Musical hub chiefs say ‘you heard victor’s name here first’ as they highlight success stories of students amid Sheffield Telegraph’s ongoing campaign.
It took just one saxaphone lesson for Viktor Klausz’s teacher to recognise his natural talent.
This November, 14-year-old Viktor, from Firth Park Academy, will be one of 800 children performing at the Royal Albert Hall, Music for Youth Proms as part of the South Yorkshire Massed Jazz Performance.
Viktor’s music teacher, Kate Wood, said: “The story of Viktor’s journey into jazz is an inspiring one that is shared by many other young people across our region thanks to the great work of a strong network of teachers, schools, mentors and organisations that share a love for music.
“After Viktor’s first lesson, I contacted Colette Dutot at the Sheffield Music Hub who arranged for Viktor to join a newly formed jazz band. £Viktor flourished in the group and, after attending a Doncaster Youth Jazz Association/Rotherham Music Hub ‘Super Dupa’ workshop, with jazz great Dennis Rollins, Viktor announced that he wanted to be a professional musician.
“Over the following six months, intensive support and wraparound assistance was put in place to boost Viktor’s musical development with the goal of auditioning for the prestigious Sheffield Music Academy.
“He undertook extended weekly lessons on the saxophone and piano including after-hours access to the school music room, a stage-piano was sourced so Viktor could practice at home, he did interview preparation for the audition, and even transport solutions were put in place to help Viktor attend different venues and events.
“This huge effort was ultimately successful when in January this year; he was accepted into the Sheffield Music Academy - the first student from Firth Park Academy to have achieved this!”
Sheffield Music Hub works with tens of thousands of young people in the city each year, and already works with 89 per cent of the city’s schools.
It has link Music Leaders working in each of these schools - highly qualified musicians who teach specialist lessons and act as ambassadors for the hub. The hub launched its Musical Stars scheme earlier this year, along with a campaign to raise £20,000 to fund the first 50 or 60 musical ‘stars’ the hub hopes to uncover, which is backed by the Sheffield Telegraph.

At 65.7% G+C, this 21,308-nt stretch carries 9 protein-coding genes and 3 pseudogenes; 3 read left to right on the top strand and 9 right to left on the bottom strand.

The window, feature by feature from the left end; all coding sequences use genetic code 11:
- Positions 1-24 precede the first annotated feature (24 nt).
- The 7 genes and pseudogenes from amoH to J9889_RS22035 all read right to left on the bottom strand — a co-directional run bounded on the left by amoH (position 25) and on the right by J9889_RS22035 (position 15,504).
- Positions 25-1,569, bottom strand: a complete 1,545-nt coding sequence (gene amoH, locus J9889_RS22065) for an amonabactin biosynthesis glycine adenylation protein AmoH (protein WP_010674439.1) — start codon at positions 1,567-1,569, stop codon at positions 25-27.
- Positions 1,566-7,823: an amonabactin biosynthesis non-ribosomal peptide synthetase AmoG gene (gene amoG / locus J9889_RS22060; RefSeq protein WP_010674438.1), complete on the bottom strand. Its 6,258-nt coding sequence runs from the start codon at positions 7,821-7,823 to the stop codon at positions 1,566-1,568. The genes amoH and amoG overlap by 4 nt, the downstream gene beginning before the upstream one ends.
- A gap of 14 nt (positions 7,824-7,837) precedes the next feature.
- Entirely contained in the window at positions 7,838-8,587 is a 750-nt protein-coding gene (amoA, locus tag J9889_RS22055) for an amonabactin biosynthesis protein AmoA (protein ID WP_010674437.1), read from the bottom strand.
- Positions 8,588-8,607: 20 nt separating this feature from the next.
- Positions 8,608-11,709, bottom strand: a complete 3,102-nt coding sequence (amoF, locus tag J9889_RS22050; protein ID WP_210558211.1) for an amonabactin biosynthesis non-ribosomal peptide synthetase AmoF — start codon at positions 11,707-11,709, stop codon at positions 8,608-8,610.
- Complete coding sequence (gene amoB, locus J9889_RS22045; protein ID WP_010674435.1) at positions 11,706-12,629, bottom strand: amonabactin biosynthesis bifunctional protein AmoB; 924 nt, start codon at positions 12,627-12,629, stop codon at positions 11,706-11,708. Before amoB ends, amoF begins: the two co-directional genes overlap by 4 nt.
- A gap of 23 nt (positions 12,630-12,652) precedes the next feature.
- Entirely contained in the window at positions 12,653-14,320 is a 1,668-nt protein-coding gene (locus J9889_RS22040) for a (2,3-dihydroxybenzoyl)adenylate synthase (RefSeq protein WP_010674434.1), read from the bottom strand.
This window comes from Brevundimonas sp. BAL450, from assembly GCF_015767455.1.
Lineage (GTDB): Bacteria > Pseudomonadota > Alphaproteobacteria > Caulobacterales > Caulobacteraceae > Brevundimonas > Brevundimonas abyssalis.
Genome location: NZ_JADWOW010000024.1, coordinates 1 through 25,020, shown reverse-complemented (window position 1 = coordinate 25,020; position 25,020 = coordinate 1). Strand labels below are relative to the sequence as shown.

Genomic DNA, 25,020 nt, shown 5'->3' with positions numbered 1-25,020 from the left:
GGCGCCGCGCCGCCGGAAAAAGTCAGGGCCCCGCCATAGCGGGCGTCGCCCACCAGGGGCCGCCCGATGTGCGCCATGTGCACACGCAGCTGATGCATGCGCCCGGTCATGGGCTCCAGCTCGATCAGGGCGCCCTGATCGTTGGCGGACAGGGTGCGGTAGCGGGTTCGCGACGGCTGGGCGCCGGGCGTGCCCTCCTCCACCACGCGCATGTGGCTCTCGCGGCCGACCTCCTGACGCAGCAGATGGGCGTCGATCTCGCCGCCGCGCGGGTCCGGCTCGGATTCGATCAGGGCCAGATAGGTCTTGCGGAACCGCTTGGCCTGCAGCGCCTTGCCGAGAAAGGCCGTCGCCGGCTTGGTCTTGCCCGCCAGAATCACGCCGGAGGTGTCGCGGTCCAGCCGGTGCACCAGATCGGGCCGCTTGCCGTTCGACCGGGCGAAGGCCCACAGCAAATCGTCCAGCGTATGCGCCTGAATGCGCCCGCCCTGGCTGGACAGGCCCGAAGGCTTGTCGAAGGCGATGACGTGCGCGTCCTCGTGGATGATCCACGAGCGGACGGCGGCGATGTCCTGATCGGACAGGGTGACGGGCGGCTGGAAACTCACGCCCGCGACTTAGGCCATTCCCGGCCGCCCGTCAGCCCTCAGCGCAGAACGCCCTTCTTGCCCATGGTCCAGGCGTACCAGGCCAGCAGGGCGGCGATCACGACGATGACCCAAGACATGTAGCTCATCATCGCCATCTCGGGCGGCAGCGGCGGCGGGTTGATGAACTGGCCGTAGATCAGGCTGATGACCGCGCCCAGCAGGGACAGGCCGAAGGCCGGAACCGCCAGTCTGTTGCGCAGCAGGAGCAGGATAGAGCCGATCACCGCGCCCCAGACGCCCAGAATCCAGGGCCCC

These funds will help ensure that children are offered regular one-to-one music lessons, free instrument hire, and an appropriate local practice room.
Keith Slade, of the Sheffield Music Academy, said: “Viktor joined Sheffield Music Academy earlier this year, in January.
“He plays the saxophone and had taken no grades. He is a hugely talented individual who is now working towards his Grade 5 this summer which is a huge achievement in such a short space of time. “He has great support from his family and the expertise from the academy has allowed his talent to flourish.
“His eagerness to learn is infectious and Viktor is benefitting from being in a hotbed of talent every week.”
Together with support from school, Viktor was accepted into the National Orchestra for All with the first residential this summer and he now helps other less experienced jazz pupils acting as a true ambassador for music and jazz.
Kate added: “To think that he was a quiet, shy beginner student just 18 months ago, and now he’s up on stage taking a starring role and having the confidence and skill to hold his own in a group of experienced adult musician.
“It’s just brilliant to see how far he’s come and undoubtedly, the input from the Music Hub and Music Academy has opened up far more opportunities for him to progress than we as a music department could ever have offered him in isolation.
“I can only imagine where he’ll be by the end of Y11!”
Viktor said: “I love learning music in a group and meeting new people.”
Kate added: “That sums up the philosophy of this young man. Viktor Klausz – a name you heard here first!”
The Sheffield Music Academy is proud to work closely with Sheffield Music Hub and other partner organisations and exists to support students just like Viktor.
They offer tailored tuition packages including individual and group classes to suit each student and as one of only 15 Centres for Advanced Training in the UK; can provide funding and support so that finance need never present a barrier to learning.
Led by music director Martin Cropper, teaching takes place on Saturdays during term-time for talented young musicians aged 8-18 and they present more than 40 opportunities a year to perform across the Sheffield City Region; auditions are now open to anybody keen to apply.
“Our Musical Stars scheme is not just about finding great musical talent,” Ian Naylor, head of music education at Sheffield Music Hub, insists.
“We see children come alive when they play instruments. Their eyes sparkle, their faces light up, they start talking very very quickly, they fly. The world seems to suddenly make a little bit more sense to them. They find connection. Belonging. It is actual magic.
“At Sheffield Music Hub, we have the pleasure of creating and witnessing these moments every single day. And we desperately want to keep children flying, soaring with the music above their heads. That is the very essence of what Musical Stars is really about.
“We are looking to support children and young people in the city for whom making music is the main focus of their world.”
Visit Music Sheffield Hub to donate to the Music Hub Musical Stars Scheme, and help more children make music their passion.”